Resistance to antibiotics and therefore the search for new antibiotics in the fields of medicine is a pressing need which has even been the object of a specific report drafted and published by the World Health Organization in 2014. It is a problem that has even been discussed within the UN in September 2016.

BRIEF DESCRIPTION OF THE DRAWINGS

FIG. 1(a) shows Kaolin microparticles with deposited silver nanoparticles thereon (x8870);

FIG. 1(b) shows at x20380 the area highlighted in FIG. 1(a);

FIG. 1(c.1) shows at x66000 the area (c) highlighted in FIG. 1(b). Silver nanoparticles can be clearly appreciated on the surface of the laminar structure of Kaolin;

FIG. 1(c.2) shows the Silver nanoparticles (white color) when observed under backscattered electrons, as opposed to areas having no Silver nanoparticles; and

FIG. 1(d) shows at x66000 the area (d) highlighted in FIG. 1(b). Silver nanoparticles can be clearly appreciated on the edges of the laminar structure of Kaolin.

SUMMARY

There is thus a need to provide new antimicrobial treatments, due to the rising of bacterial resistance to antibiotics. The present disclosure provides new compositions and treatments of bacterial infections, namely it is related to uses of metallic silver nanoparticles in combination with antibiotics, for the treatment of infections caused by resistant bacteria, as well as to compositions comprising metallic silver nanoparticles and antibiotics.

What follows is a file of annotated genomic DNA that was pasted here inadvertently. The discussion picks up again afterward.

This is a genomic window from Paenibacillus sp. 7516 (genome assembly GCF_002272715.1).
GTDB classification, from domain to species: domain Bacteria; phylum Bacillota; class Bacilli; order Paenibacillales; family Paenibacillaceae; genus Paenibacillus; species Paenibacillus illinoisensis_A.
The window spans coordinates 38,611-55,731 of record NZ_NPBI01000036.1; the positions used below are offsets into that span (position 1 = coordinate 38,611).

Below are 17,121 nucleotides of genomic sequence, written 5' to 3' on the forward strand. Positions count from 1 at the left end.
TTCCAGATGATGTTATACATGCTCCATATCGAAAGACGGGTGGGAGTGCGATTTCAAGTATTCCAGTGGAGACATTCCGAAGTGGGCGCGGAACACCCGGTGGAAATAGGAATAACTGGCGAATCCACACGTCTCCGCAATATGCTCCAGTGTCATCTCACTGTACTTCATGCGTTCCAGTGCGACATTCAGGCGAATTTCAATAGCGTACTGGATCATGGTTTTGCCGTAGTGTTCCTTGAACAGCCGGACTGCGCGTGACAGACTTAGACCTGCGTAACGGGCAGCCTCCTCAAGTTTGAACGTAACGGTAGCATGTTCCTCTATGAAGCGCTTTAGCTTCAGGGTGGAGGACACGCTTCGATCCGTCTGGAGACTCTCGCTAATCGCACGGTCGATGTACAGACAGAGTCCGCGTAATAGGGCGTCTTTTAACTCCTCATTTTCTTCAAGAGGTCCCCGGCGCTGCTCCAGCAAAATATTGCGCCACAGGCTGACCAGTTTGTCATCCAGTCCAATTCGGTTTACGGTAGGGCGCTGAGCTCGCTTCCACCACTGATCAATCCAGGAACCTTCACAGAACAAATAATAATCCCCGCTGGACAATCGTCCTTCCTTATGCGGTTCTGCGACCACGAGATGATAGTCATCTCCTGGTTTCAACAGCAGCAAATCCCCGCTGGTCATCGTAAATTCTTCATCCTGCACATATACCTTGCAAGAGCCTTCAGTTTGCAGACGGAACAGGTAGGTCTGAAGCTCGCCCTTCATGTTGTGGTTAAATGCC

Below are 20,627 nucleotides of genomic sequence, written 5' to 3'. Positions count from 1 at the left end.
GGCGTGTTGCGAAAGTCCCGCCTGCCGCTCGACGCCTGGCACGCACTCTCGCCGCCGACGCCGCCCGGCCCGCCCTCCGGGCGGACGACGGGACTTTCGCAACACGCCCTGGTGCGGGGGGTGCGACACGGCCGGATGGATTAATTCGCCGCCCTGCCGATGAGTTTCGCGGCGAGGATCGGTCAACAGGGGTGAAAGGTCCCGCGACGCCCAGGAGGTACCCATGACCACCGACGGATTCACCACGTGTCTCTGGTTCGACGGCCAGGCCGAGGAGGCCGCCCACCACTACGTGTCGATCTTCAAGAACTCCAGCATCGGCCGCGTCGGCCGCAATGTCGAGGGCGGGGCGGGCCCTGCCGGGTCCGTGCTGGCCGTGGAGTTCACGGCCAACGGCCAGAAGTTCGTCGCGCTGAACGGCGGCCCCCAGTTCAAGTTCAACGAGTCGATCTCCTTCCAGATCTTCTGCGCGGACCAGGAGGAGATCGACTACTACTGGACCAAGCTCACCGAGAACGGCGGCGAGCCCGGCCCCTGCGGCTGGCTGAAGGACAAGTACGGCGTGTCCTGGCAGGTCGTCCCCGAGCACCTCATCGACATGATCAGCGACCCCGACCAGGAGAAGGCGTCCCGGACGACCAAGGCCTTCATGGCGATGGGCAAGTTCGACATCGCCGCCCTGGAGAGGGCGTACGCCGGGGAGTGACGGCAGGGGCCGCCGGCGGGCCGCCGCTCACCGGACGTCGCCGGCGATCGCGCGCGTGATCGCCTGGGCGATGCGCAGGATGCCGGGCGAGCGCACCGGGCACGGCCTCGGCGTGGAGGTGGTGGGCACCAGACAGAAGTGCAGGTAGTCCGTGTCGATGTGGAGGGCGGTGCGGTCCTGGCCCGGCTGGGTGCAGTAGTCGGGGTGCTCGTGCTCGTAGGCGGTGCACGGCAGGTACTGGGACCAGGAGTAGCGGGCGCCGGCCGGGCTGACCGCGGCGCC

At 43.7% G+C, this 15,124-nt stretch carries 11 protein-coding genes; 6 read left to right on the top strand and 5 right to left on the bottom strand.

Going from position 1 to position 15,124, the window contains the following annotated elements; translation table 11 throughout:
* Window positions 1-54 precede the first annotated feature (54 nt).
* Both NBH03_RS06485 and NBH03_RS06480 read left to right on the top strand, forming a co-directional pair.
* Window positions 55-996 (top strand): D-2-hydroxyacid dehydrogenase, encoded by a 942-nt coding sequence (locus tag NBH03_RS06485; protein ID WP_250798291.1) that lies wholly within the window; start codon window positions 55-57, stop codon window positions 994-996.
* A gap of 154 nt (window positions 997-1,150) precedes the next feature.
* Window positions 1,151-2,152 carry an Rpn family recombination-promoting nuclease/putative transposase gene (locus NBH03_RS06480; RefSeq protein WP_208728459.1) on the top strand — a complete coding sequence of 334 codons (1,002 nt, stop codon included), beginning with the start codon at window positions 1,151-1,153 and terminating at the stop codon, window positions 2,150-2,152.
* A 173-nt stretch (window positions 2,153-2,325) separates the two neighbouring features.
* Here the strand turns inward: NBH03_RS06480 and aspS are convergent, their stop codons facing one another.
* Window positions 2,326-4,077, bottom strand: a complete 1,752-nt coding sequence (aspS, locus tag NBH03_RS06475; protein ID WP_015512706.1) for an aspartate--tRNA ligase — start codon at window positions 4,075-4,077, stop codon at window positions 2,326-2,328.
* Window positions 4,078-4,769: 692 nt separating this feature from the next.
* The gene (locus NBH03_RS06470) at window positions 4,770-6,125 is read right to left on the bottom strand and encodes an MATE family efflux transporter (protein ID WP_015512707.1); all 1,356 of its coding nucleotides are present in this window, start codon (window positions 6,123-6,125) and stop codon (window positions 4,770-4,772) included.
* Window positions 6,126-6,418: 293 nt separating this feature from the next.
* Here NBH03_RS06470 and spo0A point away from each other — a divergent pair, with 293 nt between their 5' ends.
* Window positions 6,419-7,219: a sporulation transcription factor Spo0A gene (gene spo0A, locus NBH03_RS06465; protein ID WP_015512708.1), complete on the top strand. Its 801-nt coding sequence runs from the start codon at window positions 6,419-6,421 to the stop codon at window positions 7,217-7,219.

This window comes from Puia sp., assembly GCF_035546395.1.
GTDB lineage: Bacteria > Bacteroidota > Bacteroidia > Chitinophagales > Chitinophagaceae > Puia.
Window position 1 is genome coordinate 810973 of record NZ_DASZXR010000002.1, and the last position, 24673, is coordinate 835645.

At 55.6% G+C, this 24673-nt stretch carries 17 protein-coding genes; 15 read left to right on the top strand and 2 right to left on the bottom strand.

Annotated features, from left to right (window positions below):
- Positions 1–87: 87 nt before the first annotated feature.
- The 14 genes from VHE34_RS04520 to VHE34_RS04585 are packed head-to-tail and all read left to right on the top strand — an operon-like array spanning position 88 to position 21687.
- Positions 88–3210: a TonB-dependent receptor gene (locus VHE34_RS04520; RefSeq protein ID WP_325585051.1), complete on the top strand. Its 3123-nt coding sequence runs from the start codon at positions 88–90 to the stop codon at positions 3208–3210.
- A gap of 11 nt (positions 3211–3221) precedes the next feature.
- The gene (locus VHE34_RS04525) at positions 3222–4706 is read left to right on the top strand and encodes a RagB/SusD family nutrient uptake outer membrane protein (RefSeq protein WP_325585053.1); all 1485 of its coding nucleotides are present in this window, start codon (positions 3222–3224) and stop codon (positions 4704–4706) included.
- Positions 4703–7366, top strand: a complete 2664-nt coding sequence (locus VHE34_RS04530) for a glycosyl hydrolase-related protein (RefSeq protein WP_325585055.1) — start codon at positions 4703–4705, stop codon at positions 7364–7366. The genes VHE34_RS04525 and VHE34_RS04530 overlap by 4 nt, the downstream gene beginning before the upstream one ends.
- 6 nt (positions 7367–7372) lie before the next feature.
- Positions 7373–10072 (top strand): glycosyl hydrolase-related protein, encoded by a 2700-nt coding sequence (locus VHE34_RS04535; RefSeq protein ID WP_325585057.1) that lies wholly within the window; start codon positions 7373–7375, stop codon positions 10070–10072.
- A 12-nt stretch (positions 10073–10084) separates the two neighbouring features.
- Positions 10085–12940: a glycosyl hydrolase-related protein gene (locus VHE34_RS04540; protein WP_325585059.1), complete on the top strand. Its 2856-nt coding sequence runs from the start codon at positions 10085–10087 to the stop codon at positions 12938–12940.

A first aspect of the present disclosure refers to a composition that comprises metallic silver nanoparticles which are supported on a carrier, the carrier being in the form of particles; said carrier is selected either from an inert carrier or an antibiotic; in case the carrier is an inert carrier, the composition further comprises at least one antibiotic.

A second aspect of the present disclosure refers to the use of a nanosystem that comprises either a composition according to the first aspect defined above or a mixture of silver nanoparticles and at least one antibiotic, for use in the treatment of an infection caused by at least one strain of bacteria resistant to at least one antibiotic.

Further, the present disclosure relates to a preparation process of the composition according to the first aspect of the disclosure as defined above.

The present disclosure is also related to a pharmaceutical composition which comprises at least one pharmaceutically acceptable excipient and a composition that comprises metallic silver nanoparticles supported on a carrier, according to the first aspect of the disclosure, for use as a medicament; for use in the treatment of an infection; and for oral use in the treatment of an infection.